DNR Grassland Phase 5
$2,220,000 in the first year is to the commissioner of natural resources to accelerate the restoration and enhancement of wildlife management areas, scientific and natural areas, and land under native prairie bank easements. A list of proposed land restorations and enhancements must be provided as part of the required accomplishment plan.
Wetland and upland complexes consist of native prairies, restored prairies, quality grasslands, and restored shallow lakes and wetlands.
Water is kept on the land.
Protected, restored, and enhanced nesting and migratory habitat for waterfowl, upland birds, and species of greatest conservation need.
A network of natural land and riparian habitats will connect corridors for wildlife and species in greatest conservation need.
Healthier populations of endangered, threatened, and special concern species as well as more common species.
Improved condition of habitat on public lands.
Protected, restored, and enhanced habitat for waterfowl, upland birds, and species of greatest conservation need.
The following table provides a short summary of the accomplishments under this appropriation. In total, the DNR enhanced and restored 283 sites for a total of 17,087 acres.
Activity Sites Acres
Diversity Seeding 42 1,031
Prescribed Burn 148 10,365
Restorations 4 144
Woody Removal 92 5,666
This report begins with a few specific examples of the outcomes of these projects. I also include a larger overview of how these funds in general benefit the conservation community.
Tree removal on Popular WMA essentially “reclaimed” an open prairie wetland being overtaken by an overgrown fringe of black willow and cottonwood. The wetland basin saw very little in the way of waterfowl usage prior to the project, but has been used to a much greater degree by dabbler ducks since the project. The Area Wildlife Manager has directed several inquiring parties to this wetland for waterfowl hunting opportunity since the project was completed. The elimination of the trees likely increased nesting success as those clumps of trees are no longer harboring skunks, raccoon, opossum, and avian predators. Perhaps most importantly, the project eliminated the seed source of cottonwoods from being broadcast into the adjacent prairie reconstruction area.
The prescribed burn on Benderberg WMA triggered an excellent response in the native wet prairie remnant. It was largely an after-thought at this was former pasture, but the presence of fire really benefitted the native plant community. There was even some hand- harvest opportunity for species like wood lily. Without the roving crew and the MarshTracker, an Rx burn on this site would not have been possible. This was the first time much of this ground had seen a fire in over 4 decades. The plan is to periodically maintain this WMA with fire going forward and to maintain/enhance the wet prairie community that so wonderfully responded to it the first time around.
These funds were used to complete more than 50 acres of woody control projects on the Lake Bronson and Two Rivers Aspen Parkland Scientific and Natural Areas. These projects were part of an ongoing multi-year strategy to combat the encroachment of woody vegetation into high quality native prairies. In addition to setting back encroaching willows and aspen, the Lake Bronson SNA project appeared to have positive impacts on the sites population of western prairie fringed orchids (a Federally threatened species) as the second highest number of orchids ever recorded on the site were counted the spring following the project.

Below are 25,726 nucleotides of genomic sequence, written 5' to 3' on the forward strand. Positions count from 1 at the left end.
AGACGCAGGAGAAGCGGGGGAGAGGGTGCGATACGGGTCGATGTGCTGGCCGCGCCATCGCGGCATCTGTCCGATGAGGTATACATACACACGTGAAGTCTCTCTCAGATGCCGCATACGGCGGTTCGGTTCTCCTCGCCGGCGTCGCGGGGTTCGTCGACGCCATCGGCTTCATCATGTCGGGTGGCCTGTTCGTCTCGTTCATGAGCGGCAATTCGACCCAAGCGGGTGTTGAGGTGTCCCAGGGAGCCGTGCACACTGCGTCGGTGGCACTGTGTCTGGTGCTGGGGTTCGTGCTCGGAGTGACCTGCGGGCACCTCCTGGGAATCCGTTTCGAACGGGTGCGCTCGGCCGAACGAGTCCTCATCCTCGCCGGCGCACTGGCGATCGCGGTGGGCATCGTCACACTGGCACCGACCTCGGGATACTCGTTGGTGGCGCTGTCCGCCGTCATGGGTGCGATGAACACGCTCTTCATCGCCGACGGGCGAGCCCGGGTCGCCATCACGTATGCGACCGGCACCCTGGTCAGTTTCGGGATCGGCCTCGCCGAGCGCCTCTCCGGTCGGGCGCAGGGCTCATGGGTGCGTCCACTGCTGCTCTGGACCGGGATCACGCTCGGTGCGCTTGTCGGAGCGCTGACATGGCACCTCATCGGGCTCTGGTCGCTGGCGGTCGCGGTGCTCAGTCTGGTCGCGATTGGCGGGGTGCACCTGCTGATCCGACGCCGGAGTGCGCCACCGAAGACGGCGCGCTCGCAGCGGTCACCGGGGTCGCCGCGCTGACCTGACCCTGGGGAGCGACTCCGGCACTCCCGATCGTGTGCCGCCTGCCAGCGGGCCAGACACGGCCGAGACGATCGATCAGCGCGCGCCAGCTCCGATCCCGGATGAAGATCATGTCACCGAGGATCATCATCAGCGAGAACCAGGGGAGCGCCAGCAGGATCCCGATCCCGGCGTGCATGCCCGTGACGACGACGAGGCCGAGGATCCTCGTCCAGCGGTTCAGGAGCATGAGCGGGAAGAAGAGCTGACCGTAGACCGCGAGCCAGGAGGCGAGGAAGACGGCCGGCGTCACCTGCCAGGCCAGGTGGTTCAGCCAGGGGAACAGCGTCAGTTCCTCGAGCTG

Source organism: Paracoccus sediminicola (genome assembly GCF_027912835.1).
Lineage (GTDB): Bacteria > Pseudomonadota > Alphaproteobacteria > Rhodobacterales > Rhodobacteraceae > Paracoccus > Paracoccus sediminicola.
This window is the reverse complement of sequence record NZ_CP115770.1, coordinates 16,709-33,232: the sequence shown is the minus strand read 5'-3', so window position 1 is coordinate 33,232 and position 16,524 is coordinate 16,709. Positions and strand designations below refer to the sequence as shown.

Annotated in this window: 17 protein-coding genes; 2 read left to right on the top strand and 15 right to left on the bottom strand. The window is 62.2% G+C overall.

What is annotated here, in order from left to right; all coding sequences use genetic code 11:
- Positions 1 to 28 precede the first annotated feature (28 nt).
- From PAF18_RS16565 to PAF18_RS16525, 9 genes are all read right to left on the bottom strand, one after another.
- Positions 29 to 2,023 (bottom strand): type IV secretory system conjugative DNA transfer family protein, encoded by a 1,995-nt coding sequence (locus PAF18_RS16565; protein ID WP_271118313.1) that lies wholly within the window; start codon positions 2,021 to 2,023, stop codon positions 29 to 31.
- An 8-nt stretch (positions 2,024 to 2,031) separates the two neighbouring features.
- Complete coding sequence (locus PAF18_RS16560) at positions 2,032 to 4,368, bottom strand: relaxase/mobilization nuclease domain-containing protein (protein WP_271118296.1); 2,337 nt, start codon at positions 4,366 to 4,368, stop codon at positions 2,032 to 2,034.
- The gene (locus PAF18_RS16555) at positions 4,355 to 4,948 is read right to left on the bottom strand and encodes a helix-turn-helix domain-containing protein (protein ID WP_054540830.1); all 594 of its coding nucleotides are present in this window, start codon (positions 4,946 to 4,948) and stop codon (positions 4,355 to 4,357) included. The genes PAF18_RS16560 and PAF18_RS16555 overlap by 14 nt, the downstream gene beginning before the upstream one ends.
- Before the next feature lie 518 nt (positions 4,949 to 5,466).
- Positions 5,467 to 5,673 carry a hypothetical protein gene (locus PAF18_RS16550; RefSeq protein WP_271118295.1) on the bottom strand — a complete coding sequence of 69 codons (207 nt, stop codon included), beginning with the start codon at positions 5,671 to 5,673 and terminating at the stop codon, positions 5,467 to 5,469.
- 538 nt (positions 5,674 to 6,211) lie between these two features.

One untold stories is the cooperation between conservation agencies and NGOs in Minnesota. In some states, feds don’t like the state, and the NGOs fight among themselves. In Minnesota, we all get along really well. This is evidenced in partnership efforts that developed the Prairie Plan and Pheasant Plan. One early fear with OHF is that this would cause these groups to start bickering over the resource. In fact, the exact opposite has happened. It has pulled us together and increased cooperation.
One example of that is our collective seed harvest and grassland restoration efforts. In at least two areas, most notably Detroit Lakes and the Glacial Lakes area, multiple agencies/NGOs are coordinating their seed harvest and restoration efforts.
Partners are looking 1 to 3 years ahead on restoration efforts. Seed production is best on burned sites. Partners are determining what units and what soil types they want to restore each year. Then they find native tracts or high diversity restorations with similar soil types. These sites are prioritized for burning in the spring.
Once the site is burned, partners again work together to harvest and store the seed in the fall. The seed is then distributed to the DNR, USFWS, TNC or other partners. The seed is spread on the sites in the late winter or early spring. In some cases, agency/NGO staff are harvesting the seed. In other cases, they work with local contractors to harvest the seed.
Harvesting local seed is both cost-effective and when harvesting native tracts ensures we, collectively, are using a diverse mix of local ecotype seed.
Again, the OHF has helped developed new partnerships and projects that would not have happened or that would have happened at a much smaller scale with these critical funds.
Because this is a programmatic appropriation, it’s difficult to assign a dollar amount to a specific project. Because of this and the large number of projects, we simply assigned dollars to projects proportional to acres completed in that project. In the same way, we proportionally assigned dollars to personnel based on FTEs.